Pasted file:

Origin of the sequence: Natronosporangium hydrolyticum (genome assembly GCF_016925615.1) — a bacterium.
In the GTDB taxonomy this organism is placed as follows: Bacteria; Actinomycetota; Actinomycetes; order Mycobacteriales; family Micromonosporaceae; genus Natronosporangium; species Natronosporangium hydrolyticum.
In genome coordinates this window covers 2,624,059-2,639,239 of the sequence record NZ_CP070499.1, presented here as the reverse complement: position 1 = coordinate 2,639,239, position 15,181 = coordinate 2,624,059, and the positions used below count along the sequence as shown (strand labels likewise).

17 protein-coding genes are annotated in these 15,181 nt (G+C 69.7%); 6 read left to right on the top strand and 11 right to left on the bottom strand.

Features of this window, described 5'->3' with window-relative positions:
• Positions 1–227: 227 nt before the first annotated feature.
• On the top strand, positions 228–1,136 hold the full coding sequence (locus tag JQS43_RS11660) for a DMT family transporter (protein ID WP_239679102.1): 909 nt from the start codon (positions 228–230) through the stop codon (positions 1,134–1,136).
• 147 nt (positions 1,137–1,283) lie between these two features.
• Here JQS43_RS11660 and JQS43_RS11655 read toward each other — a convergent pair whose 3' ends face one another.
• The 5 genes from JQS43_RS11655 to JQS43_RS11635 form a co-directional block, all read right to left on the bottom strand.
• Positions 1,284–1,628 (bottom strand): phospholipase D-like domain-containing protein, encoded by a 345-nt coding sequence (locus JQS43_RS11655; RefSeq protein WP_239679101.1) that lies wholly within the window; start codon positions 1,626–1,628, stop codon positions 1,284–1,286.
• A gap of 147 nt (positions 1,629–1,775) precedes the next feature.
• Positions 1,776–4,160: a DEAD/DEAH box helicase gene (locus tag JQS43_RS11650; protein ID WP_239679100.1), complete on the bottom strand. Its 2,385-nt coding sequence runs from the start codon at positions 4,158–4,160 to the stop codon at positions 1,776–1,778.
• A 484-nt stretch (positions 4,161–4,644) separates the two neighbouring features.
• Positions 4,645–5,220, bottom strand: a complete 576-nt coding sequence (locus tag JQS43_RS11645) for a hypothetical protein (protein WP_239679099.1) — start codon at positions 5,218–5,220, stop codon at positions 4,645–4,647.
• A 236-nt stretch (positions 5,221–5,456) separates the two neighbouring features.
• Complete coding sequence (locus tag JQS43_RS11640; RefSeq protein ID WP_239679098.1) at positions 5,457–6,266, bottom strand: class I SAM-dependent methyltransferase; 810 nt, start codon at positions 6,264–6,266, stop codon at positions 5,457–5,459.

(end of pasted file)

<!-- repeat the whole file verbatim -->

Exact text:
Origin of the sequence: Natronosporangium hydrolyticum (genome assembly GCF_016925615.1) — a bacterium.
In the GTDB taxonomy this organism is placed as follows: Bacteria; Actinomycetota; Actinomycetes; order Mycobacteriales; family Micromonosporaceae; genus Natronosporangium; species Natronosporangium hydrolyticum.
In genome coordinates this window covers 2,624,059-2,639,239 of the sequence record NZ_CP070499.1, presented here as the reverse complement: position 1 = coordinate 2,639,239, position 15,181 = coordinate 2,624,059, and the positions used below count along the sequence as shown (strand labels likewise).

17 protein-coding genes are annotated in these 15,181 nt (G+C 69.7%); 6 read left to right on the top strand and 11 right to left on the bottom strand.

Features of this window, described 5'->3' with window-relative positions:
• Positions 1–227: 227 nt before the first annotated feature.
• On the top strand, positions 228–1,136 hold the full coding sequence (locus tag JQS43_RS11660) for a DMT family transporter (protein ID WP_239679102.1): 909 nt from the start codon (positions 228–230) through the stop codon (positions 1,134–1,136).
• 147 nt (positions 1,137–1,283) lie between these two features.
• Here JQS43_RS11660 and JQS43_RS11655 read toward each other — a convergent pair whose 3' ends face one another.
• The 5 genes from JQS43_RS11655 to JQS43_RS11635 form a co-directional block, all read right to left on the bottom strand.
• Positions 1,284–1,628 (bottom strand): phospholipase D-like domain-containing protein, encoded by a 345-nt coding sequence (locus JQS43_RS11655; RefSeq protein WP_239679101.1) that lies wholly within the window; start codon positions 1,626–1,628, stop codon positions 1,284–1,286.
• A gap of 147 nt (positions 1,629–1,775) precedes the next feature.
• Positions 1,776–4,160: a DEAD/DEAH box helicase gene (locus tag JQS43_RS11650; protein ID WP_239679100.1), complete on the bottom strand. Its 2,385-nt coding sequence runs from the start codon at positions 4,158–4,160 to the stop codon at positions 1,776–1,778.
• A 484-nt stretch (positions 4,161–4,644) separates the two neighbouring features.
• Positions 4,645–5,220, bottom strand: a complete 576-nt coding sequence (locus tag JQS43_RS11645) for a hypothetical protein (protein WP_239679099.1) — start codon at positions 5,218–5,220, stop codon at positions 4,645–4,647.
• A 236-nt stretch (positions 5,221–5,456) separates the two neighbouring features.
• Complete coding sequence (locus tag JQS43_RS11640; RefSeq protein ID WP_239679098.1) at positions 5,457–6,266, bottom strand: class I SAM-dependent methyltransferase; 810 nt, start codon at positions 6,264–6,266, stop codon at positions 5,457–5,459.